An overview of the NoSQL world

A few sessions at the Disruptive Code 2010 were dedicated to the “NoSQL solutions” trendy topic and I was really looking forward —I have to admit— to what Adam Skogman from SpringSource and Eric Evans from Rackspace had to say on the subject.

Let's back up the Internet

In the last 5 years the amount of data produced worldwide (texts, images, audio, …) has drastically increased from 161 exabytes to 988 exabytes—one EB being one million TB or one billion GB—and with that come some new challenges (storage capacity, availability, …) that cannot be entirely solved by SQL solutions and relational databases.

Not entirely because “NoSQL” does not mean no SQL at all but Not Only SQL really and a mixed architecture is probably what the final solution to a problem will look like depending on the needs.

What are the problems?

The amount of data is growing at an exponential rate and a relational database (like MySQL) is not really a distributed solution. Even though reads can be performed on slaves, writes most likely have to be done on a master—where would the consistency be otherwise?—which becomes a bottleneck in a transaction intensive system.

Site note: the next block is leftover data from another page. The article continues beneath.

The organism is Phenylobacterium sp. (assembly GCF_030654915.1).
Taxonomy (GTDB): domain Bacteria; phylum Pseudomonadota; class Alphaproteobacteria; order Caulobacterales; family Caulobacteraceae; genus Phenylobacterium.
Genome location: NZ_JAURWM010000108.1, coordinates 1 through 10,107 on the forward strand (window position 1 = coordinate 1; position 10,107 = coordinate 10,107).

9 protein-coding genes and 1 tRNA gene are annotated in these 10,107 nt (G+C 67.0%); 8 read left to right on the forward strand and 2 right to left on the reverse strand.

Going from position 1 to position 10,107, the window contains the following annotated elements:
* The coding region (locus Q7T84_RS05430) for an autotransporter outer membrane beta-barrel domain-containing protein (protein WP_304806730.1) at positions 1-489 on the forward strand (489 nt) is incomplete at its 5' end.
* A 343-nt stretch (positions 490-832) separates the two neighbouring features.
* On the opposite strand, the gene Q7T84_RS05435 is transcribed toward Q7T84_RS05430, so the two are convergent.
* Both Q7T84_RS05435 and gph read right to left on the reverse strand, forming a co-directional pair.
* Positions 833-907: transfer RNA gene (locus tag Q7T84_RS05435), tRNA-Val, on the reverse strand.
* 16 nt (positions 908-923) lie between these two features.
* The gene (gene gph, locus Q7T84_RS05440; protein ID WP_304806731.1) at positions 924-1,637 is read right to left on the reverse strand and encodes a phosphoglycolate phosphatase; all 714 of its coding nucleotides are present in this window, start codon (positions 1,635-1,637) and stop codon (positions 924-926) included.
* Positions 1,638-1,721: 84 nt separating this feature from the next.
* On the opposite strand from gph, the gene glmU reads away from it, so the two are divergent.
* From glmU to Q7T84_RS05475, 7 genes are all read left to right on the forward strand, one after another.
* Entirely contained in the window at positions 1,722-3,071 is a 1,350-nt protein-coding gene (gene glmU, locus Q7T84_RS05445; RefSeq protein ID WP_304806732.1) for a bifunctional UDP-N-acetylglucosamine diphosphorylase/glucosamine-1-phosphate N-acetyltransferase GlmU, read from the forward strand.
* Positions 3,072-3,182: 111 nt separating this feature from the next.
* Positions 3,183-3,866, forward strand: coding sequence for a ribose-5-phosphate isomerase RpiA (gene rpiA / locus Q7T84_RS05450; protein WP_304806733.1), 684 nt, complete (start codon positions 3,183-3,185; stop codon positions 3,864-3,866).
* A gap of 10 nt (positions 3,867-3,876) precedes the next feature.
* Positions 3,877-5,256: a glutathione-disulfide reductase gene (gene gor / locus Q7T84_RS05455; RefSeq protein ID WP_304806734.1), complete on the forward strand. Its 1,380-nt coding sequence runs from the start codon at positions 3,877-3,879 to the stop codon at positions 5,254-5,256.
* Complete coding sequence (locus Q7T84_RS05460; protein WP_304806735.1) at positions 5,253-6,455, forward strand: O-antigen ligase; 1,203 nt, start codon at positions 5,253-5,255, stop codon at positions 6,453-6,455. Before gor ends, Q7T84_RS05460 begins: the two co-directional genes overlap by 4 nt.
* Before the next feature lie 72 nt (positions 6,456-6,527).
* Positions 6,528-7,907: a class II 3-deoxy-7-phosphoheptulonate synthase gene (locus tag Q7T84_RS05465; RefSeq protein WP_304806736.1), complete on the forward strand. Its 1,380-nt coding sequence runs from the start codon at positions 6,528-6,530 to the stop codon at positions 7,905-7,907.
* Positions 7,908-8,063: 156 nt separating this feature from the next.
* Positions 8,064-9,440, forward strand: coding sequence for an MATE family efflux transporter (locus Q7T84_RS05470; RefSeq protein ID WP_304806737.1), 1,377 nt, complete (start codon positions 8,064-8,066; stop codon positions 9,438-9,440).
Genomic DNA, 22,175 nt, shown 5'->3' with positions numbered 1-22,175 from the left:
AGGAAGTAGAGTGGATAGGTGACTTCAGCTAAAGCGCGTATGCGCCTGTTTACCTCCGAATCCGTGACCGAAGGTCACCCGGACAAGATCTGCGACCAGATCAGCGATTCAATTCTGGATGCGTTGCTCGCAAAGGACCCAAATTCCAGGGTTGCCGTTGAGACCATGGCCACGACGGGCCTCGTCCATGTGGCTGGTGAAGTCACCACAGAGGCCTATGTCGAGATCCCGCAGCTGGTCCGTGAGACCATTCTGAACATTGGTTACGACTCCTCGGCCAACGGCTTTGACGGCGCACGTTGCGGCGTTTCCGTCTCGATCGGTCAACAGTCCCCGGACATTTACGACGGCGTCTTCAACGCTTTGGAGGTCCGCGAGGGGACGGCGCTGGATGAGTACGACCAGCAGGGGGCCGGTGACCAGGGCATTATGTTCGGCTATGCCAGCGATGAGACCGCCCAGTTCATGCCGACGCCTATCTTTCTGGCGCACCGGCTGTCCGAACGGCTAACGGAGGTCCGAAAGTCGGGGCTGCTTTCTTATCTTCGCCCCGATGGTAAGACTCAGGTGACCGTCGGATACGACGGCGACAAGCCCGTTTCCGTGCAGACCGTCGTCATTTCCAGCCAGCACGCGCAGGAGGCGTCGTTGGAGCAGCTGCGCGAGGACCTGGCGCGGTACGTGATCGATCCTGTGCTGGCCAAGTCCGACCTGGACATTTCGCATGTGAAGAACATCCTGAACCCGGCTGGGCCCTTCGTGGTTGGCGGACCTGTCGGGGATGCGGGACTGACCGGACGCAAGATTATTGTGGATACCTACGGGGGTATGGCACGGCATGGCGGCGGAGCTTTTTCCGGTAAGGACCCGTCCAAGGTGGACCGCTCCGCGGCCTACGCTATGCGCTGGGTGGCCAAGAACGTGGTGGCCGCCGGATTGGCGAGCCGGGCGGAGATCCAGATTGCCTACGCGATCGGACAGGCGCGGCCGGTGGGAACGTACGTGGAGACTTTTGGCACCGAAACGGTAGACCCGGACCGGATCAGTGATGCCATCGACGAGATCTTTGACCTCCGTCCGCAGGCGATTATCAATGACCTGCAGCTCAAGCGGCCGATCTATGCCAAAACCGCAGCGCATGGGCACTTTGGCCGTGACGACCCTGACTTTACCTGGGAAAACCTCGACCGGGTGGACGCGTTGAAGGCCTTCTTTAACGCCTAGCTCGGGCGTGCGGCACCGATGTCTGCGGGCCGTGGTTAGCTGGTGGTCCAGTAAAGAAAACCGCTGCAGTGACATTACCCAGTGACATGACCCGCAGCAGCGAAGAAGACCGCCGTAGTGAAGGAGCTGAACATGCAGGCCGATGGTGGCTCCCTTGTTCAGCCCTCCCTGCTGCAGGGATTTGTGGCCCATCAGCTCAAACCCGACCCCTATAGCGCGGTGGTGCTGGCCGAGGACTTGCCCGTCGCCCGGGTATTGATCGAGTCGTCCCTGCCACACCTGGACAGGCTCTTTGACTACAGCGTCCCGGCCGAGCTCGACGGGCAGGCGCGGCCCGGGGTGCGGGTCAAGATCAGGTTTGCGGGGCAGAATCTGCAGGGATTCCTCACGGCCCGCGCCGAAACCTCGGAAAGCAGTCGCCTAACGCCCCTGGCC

Relational models are rather statics and once the model has been defined you better not have to change it. From my personal experience I can say that adding a column to a table that gets 10 millions (roughly) extra rows a day without downtime is a rather complex and costly (just in the human resources involved) operation. And when you need to keep 5 years of data in that same table (which would be 18.3 billions rows) and still have a good performance on reads and writes, it gets even more complex.

When you need to store, as fast as possible, large quantities of data which structure has to be somehow flexible you’ll definitely have to have a look at the following solutions.

What are the solutions?

There are 4 kinds of NoSQL models at the moment:

Key/value stores design is domain driven. Entities that are tightly coupled go to the same bucket (a customer and her shopping cart for instance) but different instances (customer A and customer B) don’t have to be in the same bucket. With a key/value store like Redis a throughput of 110,000 database operations per second can be achieved when MySQL shows a good 15,000—good because it’s still pretty good.

Most key/value stores provide an indexing mechanism and/or a search engine usually based on Lucene, Solr or Elastic Search.

As for the other solutions we can mention Apache Cassandra from Facebook, Google Bigtable and Hadoop HBase (column models), CouchDB and MongoDB (document model) and Neo4J (graph database).

Graph models seems like a pretty interesting topic—even though performance is not what you can expect from a key/value store for instance—and I will definitely have a closer look at Neo4J.